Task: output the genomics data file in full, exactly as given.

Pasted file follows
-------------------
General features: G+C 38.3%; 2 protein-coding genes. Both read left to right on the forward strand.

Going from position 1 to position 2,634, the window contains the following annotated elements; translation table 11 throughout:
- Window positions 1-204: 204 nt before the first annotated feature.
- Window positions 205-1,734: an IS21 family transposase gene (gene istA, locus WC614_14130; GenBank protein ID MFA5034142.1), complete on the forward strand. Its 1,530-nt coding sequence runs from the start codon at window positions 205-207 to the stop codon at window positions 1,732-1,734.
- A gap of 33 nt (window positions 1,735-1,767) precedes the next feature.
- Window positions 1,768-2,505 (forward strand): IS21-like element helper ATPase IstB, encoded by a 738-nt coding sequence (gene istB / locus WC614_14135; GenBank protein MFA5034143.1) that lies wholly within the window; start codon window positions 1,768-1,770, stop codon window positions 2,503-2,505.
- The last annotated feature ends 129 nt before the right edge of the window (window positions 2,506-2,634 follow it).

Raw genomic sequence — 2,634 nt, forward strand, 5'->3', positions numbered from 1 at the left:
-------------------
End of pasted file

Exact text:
General features: G+C 38.3%; 2 protein-coding genes. Both read left to right on the forward strand.

Going from position 1 to position 2,634, the window contains the following annotated elements; translation table 11 throughout:
- Window positions 1-204: 204 nt before the first annotated feature.
- Window positions 205-1,734: an IS21 family transposase gene (gene istA, locus WC614_14130; GenBank protein ID MFA5034142.1), complete on the forward strand. Its 1,530-nt coding sequence runs from the start codon at window positions 205-207 to the stop codon at window positions 1,732-1,734.
- A gap of 33 nt (window positions 1,735-1,767) precedes the next feature.
- Window positions 1,768-2,505 (forward strand): IS21-like element helper ATPase IstB, encoded by a 738-nt coding sequence (gene istB / locus WC614_14135; GenBank protein MFA5034143.1) that lies wholly within the window; start codon window positions 1,768-1,770, stop codon window positions 2,503-2,505.
- The last annotated feature ends 129 nt before the right edge of the window (window positions 2,506-2,634 follow it).

Raw genomic sequence — 2,634 nt, forward strand, 5'->3', positions numbered from 1 at the left: